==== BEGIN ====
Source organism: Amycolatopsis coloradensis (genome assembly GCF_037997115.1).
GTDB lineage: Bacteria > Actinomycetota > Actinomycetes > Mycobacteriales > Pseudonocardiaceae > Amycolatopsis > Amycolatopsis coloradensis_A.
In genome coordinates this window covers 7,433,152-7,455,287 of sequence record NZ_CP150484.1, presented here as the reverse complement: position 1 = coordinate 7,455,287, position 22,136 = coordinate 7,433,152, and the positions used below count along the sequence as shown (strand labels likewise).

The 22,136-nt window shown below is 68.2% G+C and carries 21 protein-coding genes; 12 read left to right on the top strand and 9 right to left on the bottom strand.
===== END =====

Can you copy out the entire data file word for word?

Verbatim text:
Source organism: Amycolatopsis coloradensis (genome assembly GCF_037997115.1).
GTDB lineage: Bacteria > Actinomycetota > Actinomycetes > Mycobacteriales > Pseudonocardiaceae > Amycolatopsis > Amycolatopsis coloradensis_A.
In genome coordinates this window covers 7,433,152-7,455,287 of sequence record NZ_CP150484.1, presented here as the reverse complement: position 1 = coordinate 7,455,287, position 22,136 = coordinate 7,433,152, and the positions used below count along the sequence as shown (strand labels likewise).

The 22,136-nt window shown below is 68.2% G+C and carries 21 protein-coding genes; 12 read left to right on the top strand and 9 right to left on the bottom strand.